Trevithel Court, Three Cocks, Brecon

Focus Site Event: Evaluating benefits of implementing GPS technology and precision farming in grassland operations


This on farm event hosted by Trevithel Court farm looked at whether investing in GPS technology would provide farmers with a cost benefit to them and their businesses.

Evaluating benefits of implementing GPS technology and precision farming in grassland operations

Ian Beecher-Jones, Precision Farming coach and mentor, discussed the practical process of making informed decisions when evaluating investment in precision farming tools and GPS technology for grassland operations:       

  • Calculating current accuracy of operations
  • Expected improvements in performance and profit
  • Improving efficiency of work routines
  • Entry level equipment available

Key messages

Calculating current operation accuracy is a simple exercise using a tape measure. Measuring and comparing current operational tramline widths will determine how accurately farm equipment is working.  Over or under lapping on field operations will result in decreased efficiency which costs time, money and resources.  Investments in GPS technology can increase accuracy of operation resulting in expected improvements in performance and profit as a result of working the fields with exactly the required number of passes and also reducing over application and waste of fertiliser and sprays.  Use of GPS tractor technology can also reduce driver fatigue, enable operations in limited light conditions, and allow fertiliser to be spread accurately straight after silage has been harvested.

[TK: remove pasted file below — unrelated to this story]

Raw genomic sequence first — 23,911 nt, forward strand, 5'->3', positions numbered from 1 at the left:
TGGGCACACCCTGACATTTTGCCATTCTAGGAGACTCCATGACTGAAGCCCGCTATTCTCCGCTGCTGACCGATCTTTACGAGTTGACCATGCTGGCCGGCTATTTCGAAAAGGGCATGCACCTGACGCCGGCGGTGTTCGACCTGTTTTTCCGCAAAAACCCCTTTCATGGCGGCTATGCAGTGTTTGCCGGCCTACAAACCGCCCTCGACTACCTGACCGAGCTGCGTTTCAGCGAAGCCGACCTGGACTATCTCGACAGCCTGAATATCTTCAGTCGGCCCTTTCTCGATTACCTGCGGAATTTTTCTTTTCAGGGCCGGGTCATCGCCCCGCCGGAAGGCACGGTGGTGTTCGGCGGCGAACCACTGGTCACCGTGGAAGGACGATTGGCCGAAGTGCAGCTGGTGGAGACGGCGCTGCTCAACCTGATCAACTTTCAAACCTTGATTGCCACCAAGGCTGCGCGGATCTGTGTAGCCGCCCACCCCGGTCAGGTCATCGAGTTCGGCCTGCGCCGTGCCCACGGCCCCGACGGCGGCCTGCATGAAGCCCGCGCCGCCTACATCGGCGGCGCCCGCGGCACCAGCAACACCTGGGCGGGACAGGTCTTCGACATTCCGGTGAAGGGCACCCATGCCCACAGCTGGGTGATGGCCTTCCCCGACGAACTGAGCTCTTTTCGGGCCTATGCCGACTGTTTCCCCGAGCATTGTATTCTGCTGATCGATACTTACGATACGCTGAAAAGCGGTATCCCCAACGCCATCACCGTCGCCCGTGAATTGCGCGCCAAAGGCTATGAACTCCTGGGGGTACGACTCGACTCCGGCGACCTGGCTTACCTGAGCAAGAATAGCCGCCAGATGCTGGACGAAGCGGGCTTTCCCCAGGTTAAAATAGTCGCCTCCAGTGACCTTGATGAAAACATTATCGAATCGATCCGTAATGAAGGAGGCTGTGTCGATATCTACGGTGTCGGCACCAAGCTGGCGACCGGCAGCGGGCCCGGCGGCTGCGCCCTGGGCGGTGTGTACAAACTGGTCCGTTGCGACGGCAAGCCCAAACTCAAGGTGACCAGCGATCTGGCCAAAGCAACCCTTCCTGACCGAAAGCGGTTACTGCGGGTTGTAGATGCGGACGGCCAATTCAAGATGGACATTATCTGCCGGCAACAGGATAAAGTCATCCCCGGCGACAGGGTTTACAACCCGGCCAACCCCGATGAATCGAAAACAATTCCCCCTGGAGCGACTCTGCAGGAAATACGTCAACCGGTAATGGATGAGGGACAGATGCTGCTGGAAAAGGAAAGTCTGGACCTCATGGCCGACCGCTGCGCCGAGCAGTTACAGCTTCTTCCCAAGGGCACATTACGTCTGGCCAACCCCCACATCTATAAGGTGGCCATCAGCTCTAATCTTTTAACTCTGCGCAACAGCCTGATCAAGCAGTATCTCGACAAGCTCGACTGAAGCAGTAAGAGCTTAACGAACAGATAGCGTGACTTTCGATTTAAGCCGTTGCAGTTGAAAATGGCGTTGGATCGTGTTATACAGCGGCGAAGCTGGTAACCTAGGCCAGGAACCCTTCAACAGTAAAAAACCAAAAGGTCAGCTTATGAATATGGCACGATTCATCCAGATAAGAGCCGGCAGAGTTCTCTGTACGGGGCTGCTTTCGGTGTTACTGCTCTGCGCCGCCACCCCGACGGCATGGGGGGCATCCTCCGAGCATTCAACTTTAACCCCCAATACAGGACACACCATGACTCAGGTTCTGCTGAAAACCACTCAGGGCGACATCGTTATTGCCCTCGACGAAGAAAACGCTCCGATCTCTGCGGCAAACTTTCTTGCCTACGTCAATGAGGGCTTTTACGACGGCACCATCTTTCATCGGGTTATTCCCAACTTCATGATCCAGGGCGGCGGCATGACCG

Entry level GPS equipment is suitable for the grassland farmer.  A Light Bar system in the tractor cab costs around £1500 but the driver still has to steer the tractor, watch the screen and adjust the travel line, as well as watch implement operation.  Accuracy is infectious, so most farmers regret not investing in an auto steer system at the start.  Auto Steer systems cost between £5-10,000, with most new tractors being auto steer ready, but they can be retro installed by attaching a motor to the steering column.  The auto steer system takes pressure off the driver, reducing fatigue and improving accuracy of operation.

Combining a precision equipment system using GPS technology with detailed soil nutrient information from zoned soil sampling, means that fertiliser application rates can be optimised across the whole field according to soil and crop requirements. This not only saves time and money but will have significant environmental benefits in reducing over application of P and K, especially near water courses. Improved accuracy combined with Controlled Traffic Farming along the one set of tramlines, will also result in a reduction in overall field soil compaction, reducing water runoff and nutrient leaching. 

Both the light bar and auto steer systems can provide sub-metre accuracy of between 10cm – 1m depending on the correction signal satellite system. The more advanced RTK system can achieve 2cm accuracy but requires a local correction mast which may have a greater benefit to a larger farm, or where smaller farms collaborate over the cost of a RTK mast.

Trevithel Court benefit from using a variable rate sprayer on a tractor equipped with Trimble GPS.  Andrew Williams, AS Communications representative, has fitted auto steer GPS on his father’s 30 year old David Brown, showing that this technology can teach an old dog (tractor) new tricks!  The result is that field work is less tiring for Andrew’s elderly father. 


Take away message

Before investing in a GPS system calculate the accuracy of your current operations, then look at the system that suits your budget and expectations of efficiency BUT remember accuracy is addictive! Combine your tractor GPS technology with soil mapping information for your fields, then you will have the potential to save money, time and fertilisers.

With thanks to our keynote speaker –Ian Beecher-Jones and our hosts at Trevithel Court.

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